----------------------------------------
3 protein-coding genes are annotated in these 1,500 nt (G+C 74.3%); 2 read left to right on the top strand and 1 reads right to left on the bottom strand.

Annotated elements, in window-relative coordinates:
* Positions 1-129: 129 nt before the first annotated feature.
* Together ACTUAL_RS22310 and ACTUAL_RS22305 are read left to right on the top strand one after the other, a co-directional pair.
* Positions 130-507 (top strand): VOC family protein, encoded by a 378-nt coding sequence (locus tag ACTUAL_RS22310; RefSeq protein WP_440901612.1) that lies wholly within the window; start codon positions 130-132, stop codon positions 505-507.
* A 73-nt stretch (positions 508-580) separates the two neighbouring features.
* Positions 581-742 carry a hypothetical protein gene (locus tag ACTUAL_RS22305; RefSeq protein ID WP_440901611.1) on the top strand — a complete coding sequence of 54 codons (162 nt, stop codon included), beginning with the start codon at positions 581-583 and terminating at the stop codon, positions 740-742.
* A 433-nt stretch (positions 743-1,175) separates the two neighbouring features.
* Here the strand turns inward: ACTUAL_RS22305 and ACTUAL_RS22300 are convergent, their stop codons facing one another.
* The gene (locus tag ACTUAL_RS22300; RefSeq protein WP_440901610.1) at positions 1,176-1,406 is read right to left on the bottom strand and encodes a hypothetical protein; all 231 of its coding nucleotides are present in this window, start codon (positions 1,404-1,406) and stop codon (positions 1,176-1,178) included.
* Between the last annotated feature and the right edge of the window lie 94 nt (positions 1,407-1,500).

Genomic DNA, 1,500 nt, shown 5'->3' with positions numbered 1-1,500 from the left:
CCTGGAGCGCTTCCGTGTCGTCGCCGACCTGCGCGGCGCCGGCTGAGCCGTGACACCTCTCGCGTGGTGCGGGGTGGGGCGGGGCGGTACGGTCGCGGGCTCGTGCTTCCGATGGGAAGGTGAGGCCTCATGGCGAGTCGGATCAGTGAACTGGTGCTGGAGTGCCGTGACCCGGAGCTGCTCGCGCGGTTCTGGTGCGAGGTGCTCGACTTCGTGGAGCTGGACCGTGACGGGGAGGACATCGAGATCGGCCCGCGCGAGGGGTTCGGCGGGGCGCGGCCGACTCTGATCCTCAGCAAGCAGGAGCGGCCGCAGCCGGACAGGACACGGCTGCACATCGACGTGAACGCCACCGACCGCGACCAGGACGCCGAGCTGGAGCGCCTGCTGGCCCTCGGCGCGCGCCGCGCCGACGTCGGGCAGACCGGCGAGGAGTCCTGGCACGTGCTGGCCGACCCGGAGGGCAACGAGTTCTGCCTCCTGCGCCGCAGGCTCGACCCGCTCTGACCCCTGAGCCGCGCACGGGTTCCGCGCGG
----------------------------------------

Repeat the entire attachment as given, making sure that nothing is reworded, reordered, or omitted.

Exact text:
3 protein-coding genes are annotated in these 1,500 nt (G+C 74.3%); 2 read left to right on the top strand and 1 reads right to left on the bottom strand.

Annotated elements, in window-relative coordinates:
* Positions 1-129: 129 nt before the first annotated feature.
* Together ACTUAL_RS22310 and ACTUAL_RS22305 are read left to right on the top strand one after the other, a co-directional pair.
* Positions 130-507 (top strand): VOC family protein, encoded by a 378-nt coding sequence (locus tag ACTUAL_RS22310; RefSeq protein WP_440901612.1) that lies wholly within the window; start codon positions 130-132, stop codon positions 505-507.
* A 73-nt stretch (positions 508-580) separates the two neighbouring features.
* Positions 581-742 carry a hypothetical protein gene (locus tag ACTUAL_RS22305; RefSeq protein ID WP_440901611.1) on the top strand — a complete coding sequence of 54 codons (162 nt, stop codon included), beginning with the start codon at positions 581-583 and terminating at the stop codon, positions 740-742.
* A 433-nt stretch (positions 743-1,175) separates the two neighbouring features.
* Here the strand turns inward: ACTUAL_RS22305 and ACTUAL_RS22300 are convergent, their stop codons facing one another.
* The gene (locus tag ACTUAL_RS22300; RefSeq protein WP_440901610.1) at positions 1,176-1,406 is read right to left on the bottom strand and encodes a hypothetical protein; all 231 of its coding nucleotides are present in this window, start codon (positions 1,404-1,406) and stop codon (positions 1,176-1,178) included.
* Between the last annotated feature and the right edge of the window lie 94 nt (positions 1,407-1,500).

Genomic DNA, 1,500 nt, shown 5'->3' with positions numbered 1-1,500 from the left:
CCTGGAGCGCTTCCGTGTCGTCGCCGACCTGCGCGGCGCCGGCTGAGCCGTGACACCTCTCGCGTGGTGCGGGGTGGGGCGGGGCGGTACGGTCGCGGGCTCGTGCTTCCGATGGGAAGGTGAGGCCTCATGGCGAGTCGGATCAGTGAACTGGTGCTGGAGTGCCGTGACCCGGAGCTGCTCGCGCGGTTCTGGTGCGAGGTGCTCGACTTCGTGGAGCTGGACCGTGACGGGGAGGACATCGAGATCGGCCCGCGCGAGGGGTTCGGCGGGGCGCGGCCGACTCTGATCCTCAGCAAGCAGGAGCGGCCGCAGCCGGACAGGACACGGCTGCACATCGACGTGAACGCCACCGACCGCGACCAGGACGCCGAGCTGGAGCGCCTGCTGGCCCTCGGCGCGCGCCGCGCCGACGTCGGGCAGACCGGCGAGGAGTCCTGGCACGTGCTGGCCGACCCGGAGGGCAACGAGTTCTGCCTCCTGCGCCGCAGGCTCGACCCGCTCTGACCCCTGAGCCGCGCACGGGTTCCGCGCGG